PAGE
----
User Tag List

123 Last

Results 1 to 10 of 28

Thread: mattering?

  1. #1
    Senior Member Scott N Denver's Avatar
    Join Date
    Apr 2009
    MBTI
    INFP
    Enneagram
    4w5
    Posts
    2,899

    Default mattering?

    A thought just came to me that I thought I'd post and get reactions to from fellow NF's, and potentially others: "Once upon a time I thought that I mattered, but now I don't."

    My thoughts: 1) Like plenty of things, I don't feel like this is not 100% true, but 99% maybe???
    2) There are like 6 billion+ people in this world.
    3) Most people's lives don't have that much of a direct impact on too many others people's lives, and it seems like often those who try to have an impact on a lot of others get killed/assassinated
    4) I deal with a lot of T's, many of whom aren't too interested in other people's emotional theatrics.
    5) INFP's aren't known for their great socialness or for having large circles of friends or acquiantances
    6) "It's not all about you"

    Thoughts?

  2. #2
    Senior Member SpottingTrains's Avatar
    Join Date
    Jan 2009
    MBTI
    ENFJ
    Enneagram
    3w2
    Socionics
    EIE
    Posts
    446

    Default

    Here's how I think of it:

    What if everyone in the world thought how you are thinking right now :p ?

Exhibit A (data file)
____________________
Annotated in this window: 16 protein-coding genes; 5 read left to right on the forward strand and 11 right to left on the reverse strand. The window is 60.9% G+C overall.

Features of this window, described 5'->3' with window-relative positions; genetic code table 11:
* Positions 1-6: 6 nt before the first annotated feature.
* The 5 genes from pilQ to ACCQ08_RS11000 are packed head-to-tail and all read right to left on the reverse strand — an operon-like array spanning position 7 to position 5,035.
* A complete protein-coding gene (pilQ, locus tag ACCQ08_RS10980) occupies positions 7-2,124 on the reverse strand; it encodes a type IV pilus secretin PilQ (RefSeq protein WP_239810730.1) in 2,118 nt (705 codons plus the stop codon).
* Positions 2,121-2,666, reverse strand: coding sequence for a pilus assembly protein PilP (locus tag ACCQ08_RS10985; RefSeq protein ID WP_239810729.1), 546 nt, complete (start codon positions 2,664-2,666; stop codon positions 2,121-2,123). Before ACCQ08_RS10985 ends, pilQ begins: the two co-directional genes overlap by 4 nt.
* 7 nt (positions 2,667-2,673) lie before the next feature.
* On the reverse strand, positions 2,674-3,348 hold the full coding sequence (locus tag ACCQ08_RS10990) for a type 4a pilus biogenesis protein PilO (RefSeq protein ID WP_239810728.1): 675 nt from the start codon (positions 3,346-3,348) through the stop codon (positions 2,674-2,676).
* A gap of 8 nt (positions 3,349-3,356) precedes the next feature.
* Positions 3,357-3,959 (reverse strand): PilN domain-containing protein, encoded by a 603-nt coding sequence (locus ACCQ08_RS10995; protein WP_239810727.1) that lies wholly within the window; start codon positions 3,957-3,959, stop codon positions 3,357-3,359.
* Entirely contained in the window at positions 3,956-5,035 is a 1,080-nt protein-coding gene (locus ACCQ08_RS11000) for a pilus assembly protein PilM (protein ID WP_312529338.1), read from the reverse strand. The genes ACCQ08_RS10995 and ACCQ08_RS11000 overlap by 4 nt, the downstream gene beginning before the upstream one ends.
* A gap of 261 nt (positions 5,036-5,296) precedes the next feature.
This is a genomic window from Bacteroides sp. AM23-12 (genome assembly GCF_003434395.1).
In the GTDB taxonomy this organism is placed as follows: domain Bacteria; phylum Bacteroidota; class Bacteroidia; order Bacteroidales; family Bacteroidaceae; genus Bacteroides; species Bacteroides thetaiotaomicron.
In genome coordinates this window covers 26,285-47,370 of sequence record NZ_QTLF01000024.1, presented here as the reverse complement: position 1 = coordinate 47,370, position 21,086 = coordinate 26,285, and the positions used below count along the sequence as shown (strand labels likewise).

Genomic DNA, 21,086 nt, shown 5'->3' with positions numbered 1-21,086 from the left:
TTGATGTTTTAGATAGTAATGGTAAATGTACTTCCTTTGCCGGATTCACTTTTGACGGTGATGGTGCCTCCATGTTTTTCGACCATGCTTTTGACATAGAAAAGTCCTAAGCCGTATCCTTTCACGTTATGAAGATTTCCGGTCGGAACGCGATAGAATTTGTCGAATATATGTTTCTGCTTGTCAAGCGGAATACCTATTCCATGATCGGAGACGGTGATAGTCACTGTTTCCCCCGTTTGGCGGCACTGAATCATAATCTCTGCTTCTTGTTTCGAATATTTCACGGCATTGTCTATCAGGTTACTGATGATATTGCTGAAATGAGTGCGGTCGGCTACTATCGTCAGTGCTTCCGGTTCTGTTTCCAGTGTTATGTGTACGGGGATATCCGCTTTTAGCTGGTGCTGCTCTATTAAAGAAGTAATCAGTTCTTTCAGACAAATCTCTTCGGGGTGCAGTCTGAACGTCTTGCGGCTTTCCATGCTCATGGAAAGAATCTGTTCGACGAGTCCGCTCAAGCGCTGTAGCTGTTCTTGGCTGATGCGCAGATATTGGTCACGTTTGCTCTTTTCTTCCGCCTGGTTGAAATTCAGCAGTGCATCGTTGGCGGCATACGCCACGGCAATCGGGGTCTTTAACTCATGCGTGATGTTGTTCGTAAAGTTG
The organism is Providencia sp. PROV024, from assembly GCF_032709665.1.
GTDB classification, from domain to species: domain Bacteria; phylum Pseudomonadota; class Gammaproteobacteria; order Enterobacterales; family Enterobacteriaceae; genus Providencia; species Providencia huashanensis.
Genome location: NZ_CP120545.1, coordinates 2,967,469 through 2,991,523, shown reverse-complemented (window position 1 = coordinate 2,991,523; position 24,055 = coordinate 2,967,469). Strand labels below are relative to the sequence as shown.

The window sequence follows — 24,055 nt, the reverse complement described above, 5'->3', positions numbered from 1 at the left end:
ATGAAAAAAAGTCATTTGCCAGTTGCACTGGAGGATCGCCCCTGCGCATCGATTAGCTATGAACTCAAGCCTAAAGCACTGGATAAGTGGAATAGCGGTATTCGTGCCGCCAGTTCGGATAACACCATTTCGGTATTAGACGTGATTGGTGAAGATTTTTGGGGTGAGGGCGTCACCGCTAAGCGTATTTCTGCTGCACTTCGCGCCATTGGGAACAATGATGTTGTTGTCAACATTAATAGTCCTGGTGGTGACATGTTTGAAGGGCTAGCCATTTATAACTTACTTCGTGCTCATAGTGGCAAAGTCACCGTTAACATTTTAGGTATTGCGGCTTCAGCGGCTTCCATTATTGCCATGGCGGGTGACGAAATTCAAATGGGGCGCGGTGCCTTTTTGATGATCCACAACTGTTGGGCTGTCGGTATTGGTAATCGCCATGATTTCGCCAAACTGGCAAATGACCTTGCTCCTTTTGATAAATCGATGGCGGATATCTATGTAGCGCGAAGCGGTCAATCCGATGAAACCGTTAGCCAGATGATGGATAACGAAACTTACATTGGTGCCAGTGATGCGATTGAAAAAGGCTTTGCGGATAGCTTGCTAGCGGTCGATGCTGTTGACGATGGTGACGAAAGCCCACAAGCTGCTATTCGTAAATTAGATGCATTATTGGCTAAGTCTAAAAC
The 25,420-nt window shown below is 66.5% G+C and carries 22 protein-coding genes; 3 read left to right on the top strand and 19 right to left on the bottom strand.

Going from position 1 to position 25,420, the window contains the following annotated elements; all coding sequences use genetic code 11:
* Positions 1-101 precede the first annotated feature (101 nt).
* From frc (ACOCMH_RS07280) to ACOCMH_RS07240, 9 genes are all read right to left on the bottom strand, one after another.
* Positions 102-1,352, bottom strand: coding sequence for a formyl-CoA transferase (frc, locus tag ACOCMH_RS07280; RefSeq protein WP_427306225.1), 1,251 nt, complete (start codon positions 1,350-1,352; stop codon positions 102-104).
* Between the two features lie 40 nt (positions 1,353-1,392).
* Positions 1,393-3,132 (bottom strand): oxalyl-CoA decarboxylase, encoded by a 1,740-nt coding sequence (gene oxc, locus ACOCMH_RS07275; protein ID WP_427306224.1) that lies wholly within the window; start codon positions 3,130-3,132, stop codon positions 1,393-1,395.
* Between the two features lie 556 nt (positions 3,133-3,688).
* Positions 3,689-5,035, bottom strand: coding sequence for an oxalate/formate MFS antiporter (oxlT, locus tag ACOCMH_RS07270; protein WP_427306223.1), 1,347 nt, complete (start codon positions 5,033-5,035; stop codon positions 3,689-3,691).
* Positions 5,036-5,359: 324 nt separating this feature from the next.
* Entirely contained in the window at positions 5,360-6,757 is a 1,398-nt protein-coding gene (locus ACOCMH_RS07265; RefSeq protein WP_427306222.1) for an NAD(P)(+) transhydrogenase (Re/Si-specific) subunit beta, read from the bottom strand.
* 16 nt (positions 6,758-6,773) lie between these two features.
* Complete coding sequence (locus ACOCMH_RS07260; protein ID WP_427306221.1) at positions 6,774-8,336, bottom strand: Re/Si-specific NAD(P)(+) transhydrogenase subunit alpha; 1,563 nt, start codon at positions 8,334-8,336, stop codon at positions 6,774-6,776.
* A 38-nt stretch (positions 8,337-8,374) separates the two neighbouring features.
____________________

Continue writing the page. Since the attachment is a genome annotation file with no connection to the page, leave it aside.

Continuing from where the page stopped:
Take pride in what you do and everything else will follow.
    "That's the thing about girls. Every time they do something pretty, even if they're not much to look at, or even if they're sort of stupid, you fall half in love with them, and then you never know where the hell you are. Girls. Jesus Christ. They can drive you crazy. They really can."

  3. #3
    your resident asshole
    Join Date
    Mar 2009
    Posts
    4,411

    Default

    What?! Of course you matter, silly. Here, I think you need one of these . It looks like you feel small and helpless in this world. Everyone makes a difference in the world. No matter how small, everyone contributes. Yes, even you.

  4. #4
    Senior Member Scott N Denver's Avatar
    Join Date
    Apr 2009
    MBTI
    INFP
    Enneagram
    4w5
    Posts
    2,899

    Default

    a largely equivalent phrasing would be: "I used to think that what I do matters, but now I don't"